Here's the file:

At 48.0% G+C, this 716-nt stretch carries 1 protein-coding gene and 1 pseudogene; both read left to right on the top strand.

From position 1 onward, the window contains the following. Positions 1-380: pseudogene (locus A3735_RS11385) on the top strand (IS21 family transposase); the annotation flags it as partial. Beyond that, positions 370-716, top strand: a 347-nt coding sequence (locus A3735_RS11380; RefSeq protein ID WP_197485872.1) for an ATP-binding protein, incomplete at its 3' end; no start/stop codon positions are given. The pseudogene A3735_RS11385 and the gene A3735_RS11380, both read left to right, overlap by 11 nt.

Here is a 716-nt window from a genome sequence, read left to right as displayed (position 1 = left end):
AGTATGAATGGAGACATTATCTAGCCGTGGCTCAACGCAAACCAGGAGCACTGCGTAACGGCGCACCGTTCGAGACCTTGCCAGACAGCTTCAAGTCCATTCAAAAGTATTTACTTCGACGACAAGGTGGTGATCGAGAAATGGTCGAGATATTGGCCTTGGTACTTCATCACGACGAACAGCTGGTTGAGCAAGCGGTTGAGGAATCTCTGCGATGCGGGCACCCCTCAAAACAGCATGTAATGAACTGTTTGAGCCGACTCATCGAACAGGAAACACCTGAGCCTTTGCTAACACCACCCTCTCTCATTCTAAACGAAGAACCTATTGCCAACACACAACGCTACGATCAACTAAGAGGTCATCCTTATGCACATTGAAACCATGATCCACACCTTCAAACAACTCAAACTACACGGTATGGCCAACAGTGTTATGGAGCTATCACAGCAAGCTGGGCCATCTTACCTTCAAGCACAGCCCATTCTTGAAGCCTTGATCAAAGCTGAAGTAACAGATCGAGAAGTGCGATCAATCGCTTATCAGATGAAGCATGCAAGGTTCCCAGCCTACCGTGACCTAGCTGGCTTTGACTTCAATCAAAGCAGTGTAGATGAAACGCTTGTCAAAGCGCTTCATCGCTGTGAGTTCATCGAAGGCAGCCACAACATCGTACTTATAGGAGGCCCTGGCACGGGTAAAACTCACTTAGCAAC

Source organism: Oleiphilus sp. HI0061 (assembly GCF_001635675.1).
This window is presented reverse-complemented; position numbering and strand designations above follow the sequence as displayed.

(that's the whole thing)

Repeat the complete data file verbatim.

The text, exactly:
At 48.0% G+C, this 716-nt stretch carries 1 protein-coding gene and 1 pseudogene; both read left to right on the top strand.

From position 1 onward, the window contains the following. Positions 1-380: pseudogene (locus A3735_RS11385) on the top strand (IS21 family transposase); the annotation flags it as partial. Beyond that, positions 370-716, top strand: a 347-nt coding sequence (locus A3735_RS11380; RefSeq protein ID WP_197485872.1) for an ATP-binding protein, incomplete at its 3' end; no start/stop codon positions are given. The pseudogene A3735_RS11385 and the gene A3735_RS11380, both read left to right, overlap by 11 nt.

Here is a 716-nt window from a genome sequence, read left to right as displayed (position 1 = left end):
AGTATGAATGGAGACATTATCTAGCCGTGGCTCAACGCAAACCAGGAGCACTGCGTAACGGCGCACCGTTCGAGACCTTGCCAGACAGCTTCAAGTCCATTCAAAAGTATTTACTTCGACGACAAGGTGGTGATCGAGAAATGGTCGAGATATTGGCCTTGGTACTTCATCACGACGAACAGCTGGTTGAGCAAGCGGTTGAGGAATCTCTGCGATGCGGGCACCCCTCAAAACAGCATGTAATGAACTGTTTGAGCCGACTCATCGAACAGGAAACACCTGAGCCTTTGCTAACACCACCCTCTCTCATTCTAAACGAAGAACCTATTGCCAACACACAACGCTACGATCAACTAAGAGGTCATCCTTATGCACATTGAAACCATGATCCACACCTTCAAACAACTCAAACTACACGGTATGGCCAACAGTGTTATGGAGCTATCACAGCAAGCTGGGCCATCTTACCTTCAAGCACAGCCCATTCTTGAAGCCTTGATCAAAGCTGAAGTAACAGATCGAGAAGTGCGATCAATCGCTTATCAGATGAAGCATGCAAGGTTCCCAGCCTACCGTGACCTAGCTGGCTTTGACTTCAATCAAAGCAGTGTAGATGAAACGCTTGTCAAAGCGCTTCATCGCTGTGAGTTCATCGAAGGCAGCCACAACATCGTACTTATAGGAGGCCCTGGCACGGGTAAAACTCACTTAGCAAC

Source organism: Oleiphilus sp. HI0061 (assembly GCF_001635675.1).
This window is presented reverse-complemented; position numbering and strand designations above follow the sequence as displayed.